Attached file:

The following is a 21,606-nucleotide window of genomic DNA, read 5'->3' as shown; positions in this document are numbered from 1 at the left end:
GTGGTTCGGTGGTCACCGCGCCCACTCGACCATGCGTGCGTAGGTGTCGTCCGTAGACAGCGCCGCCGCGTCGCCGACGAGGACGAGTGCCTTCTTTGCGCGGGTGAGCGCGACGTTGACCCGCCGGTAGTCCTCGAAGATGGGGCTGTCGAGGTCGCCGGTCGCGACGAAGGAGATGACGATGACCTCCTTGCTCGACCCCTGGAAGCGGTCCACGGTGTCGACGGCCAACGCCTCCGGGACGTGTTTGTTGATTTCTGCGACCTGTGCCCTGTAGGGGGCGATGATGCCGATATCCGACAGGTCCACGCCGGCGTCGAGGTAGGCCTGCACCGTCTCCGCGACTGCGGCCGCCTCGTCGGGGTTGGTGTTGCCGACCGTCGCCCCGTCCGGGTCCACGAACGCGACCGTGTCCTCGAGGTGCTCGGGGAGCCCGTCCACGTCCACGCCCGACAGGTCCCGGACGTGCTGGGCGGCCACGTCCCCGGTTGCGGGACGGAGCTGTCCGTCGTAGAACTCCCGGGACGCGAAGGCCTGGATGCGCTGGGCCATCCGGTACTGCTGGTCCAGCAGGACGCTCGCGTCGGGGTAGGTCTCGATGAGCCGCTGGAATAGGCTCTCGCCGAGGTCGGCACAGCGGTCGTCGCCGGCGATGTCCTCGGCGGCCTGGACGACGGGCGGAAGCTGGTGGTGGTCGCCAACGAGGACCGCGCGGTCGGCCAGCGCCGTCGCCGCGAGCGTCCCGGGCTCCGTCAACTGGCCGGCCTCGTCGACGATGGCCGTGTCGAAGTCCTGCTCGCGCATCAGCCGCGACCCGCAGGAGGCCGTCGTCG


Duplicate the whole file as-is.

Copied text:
The following is a 21,606-nucleotide window of genomic DNA, read 5'->3' as shown; positions in this document are numbered from 1 at the left end:
GTGGTTCGGTGGTCACCGCGCCCACTCGACCATGCGTGCGTAGGTGTCGTCCGTAGACAGCGCCGCCGCGTCGCCGACGAGGACGAGTGCCTTCTTTGCGCGGGTGAGCGCGACGTTGACCCGCCGGTAGTCCTCGAAGATGGGGCTGTCGAGGTCGCCGGTCGCGACGAAGGAGATGACGATGACCTCCTTGCTCGACCCCTGGAAGCGGTCCACGGTGTCGACGGCCAACGCCTCCGGGACGTGTTTGTTGATTTCTGCGACCTGTGCCCTGTAGGGGGCGATGATGCCGATATCCGACAGGTCCACGCCGGCGTCGAGGTAGGCCTGCACCGTCTCCGCGACTGCGGCCGCCTCGTCGGGGTTGGTGTTGCCGACCGTCGCCCCGTCCGGGTCCACGAACGCGACCGTGTCCTCGAGGTGCTCGGGGAGCCCGTCCACGTCCACGCCCGACAGGTCCCGGACGTGCTGGGCGGCCACGTCCCCGGTTGCGGGACGGAGCTGTCCGTCGTAGAACTCCCGGGACGCGAAGGCCTGGATGCGCTGGGCCATCCGGTACTGCTGGTCCAGCAGGACGCTCGCGTCGGGGTAGGTCTCGATGAGCCGCTGGAATAGGCTCTCGCCGAGGTCGGCACAGCGGTCGTCGCCGGCGATGTCCTCGGCGGCCTGGACGACGGGCGGAAGCTGGTGGTGGTCGCCAACGAGGACCGCGCGGTCGGCCAGCGCCGTCGCCGCGAGCGTCCCGGGCTCCGTCAACTGGCCGGCCTCGTCGACGATGGCCGTGTCGAAGTCCTGCTCGCGCATCAGCCGCGACCCGCAGGAGGCCGTCGTCG